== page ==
Resonance in Physics: Explanation in Simple Language

The article is written by Pavlo Chaika, the chief editor of the "Piznavayka" magazine. Since its founding in 2013, Pavlo Chaika has been dedicated to popularizing science in the world. The main goal, both of the magazine and of this article, is to explain complex scientific topics in a simple and accessible language.



  • Meaning

  • Q Factor

  • Examples in Everyday Life

  • Dangers and Benefits

  • References and Further Reading

    Why are the soldiers, who usually march in front step when crossing the bridge, are ordered to go “at ease”? Because marching across the bridge, they can destroy it. This happens due to an interesting physical phenomenon – resonance. However, the phenomenon of resonance is actively used not only in physics. For example, the term “public resonance” means the reaction of a large number of people to some event, political, economic, or social. But in our article, we will talk specifically about physical resonance, its significance in physics, causes, and the most striking examples from life.


    The great Italian scientist Galileo Gallia was the first man who defined what resonance is. He was actively involved not only in astronomical observations but also in working with a pendulum, string theory, and many other things in physics.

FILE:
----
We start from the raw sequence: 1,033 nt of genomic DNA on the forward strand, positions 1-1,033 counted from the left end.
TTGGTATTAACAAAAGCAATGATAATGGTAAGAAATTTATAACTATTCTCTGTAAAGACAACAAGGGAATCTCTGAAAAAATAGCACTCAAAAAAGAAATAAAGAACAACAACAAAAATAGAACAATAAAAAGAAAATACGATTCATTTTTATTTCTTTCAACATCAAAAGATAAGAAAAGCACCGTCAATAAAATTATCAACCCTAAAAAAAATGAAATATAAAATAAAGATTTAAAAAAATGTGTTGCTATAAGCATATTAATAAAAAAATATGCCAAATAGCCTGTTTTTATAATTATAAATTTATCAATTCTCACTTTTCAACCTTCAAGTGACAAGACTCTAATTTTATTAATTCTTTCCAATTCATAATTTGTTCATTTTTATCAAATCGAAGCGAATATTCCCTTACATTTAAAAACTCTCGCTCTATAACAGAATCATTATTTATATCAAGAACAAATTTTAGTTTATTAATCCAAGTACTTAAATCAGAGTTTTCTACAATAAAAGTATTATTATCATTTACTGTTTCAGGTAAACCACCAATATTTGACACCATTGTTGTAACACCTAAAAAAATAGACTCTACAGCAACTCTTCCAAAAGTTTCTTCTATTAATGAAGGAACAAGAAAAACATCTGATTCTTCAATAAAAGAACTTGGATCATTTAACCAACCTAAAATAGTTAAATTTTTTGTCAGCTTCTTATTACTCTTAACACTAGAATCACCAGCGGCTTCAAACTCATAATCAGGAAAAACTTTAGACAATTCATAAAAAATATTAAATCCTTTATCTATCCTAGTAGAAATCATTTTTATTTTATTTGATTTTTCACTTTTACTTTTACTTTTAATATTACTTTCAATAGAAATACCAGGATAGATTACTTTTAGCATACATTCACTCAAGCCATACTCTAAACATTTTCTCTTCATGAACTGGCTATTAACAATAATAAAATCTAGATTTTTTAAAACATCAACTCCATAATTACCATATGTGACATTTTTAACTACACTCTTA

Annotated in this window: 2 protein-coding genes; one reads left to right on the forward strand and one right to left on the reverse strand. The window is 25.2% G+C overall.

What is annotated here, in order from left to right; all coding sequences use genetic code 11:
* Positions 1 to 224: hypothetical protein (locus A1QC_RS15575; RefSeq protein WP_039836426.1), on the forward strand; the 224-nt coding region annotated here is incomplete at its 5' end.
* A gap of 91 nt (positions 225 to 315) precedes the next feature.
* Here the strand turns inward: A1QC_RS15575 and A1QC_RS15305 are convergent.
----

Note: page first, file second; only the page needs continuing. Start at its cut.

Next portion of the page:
So the word “resonance” translated from Latin means “I respond”. Resonance means a physical phenomenon in which the natural oscillatory movements, becoming forced, multiply their amplitude, responding to the effects of the external environment.

    Or, to put it simply, resonance is a response to a certain stimulus from the outside; it is the synchronization of oscillation frequencies (the number of oscillations per second) of a certain body (or a whole system) with an external force that acts on it. There is always an increase in the amplitude of vibration of the body or system as a result of physical resonance.

    Imagine a child’s swing, to roll them harder, you need to apply force in such a way that your vibrations coincide with the vibrations of the swing itself. As a result of such actions, the swing will swing more and more, or, scientifically speaking, the amplitude of swing will increase. Children’s swing is perhaps the simplest and most striking example of resonance in our life.


    However, resonance has its antipode – dissonance. Dissonance (translated from Latin as “disagreeing”) is the exact opposite phenomenon, meaning non-coincidence, inconsistency. If you start to apply force chaotically to the same swing, to jerk them chaotically back and forth, then soon they will stop, the amplitude of their movement will decrease to zero. Or another illustrative example: if you go out in a fur coat on a hot summer day, this will also be a dissonance, since your clothes will not correspond to the weather at all.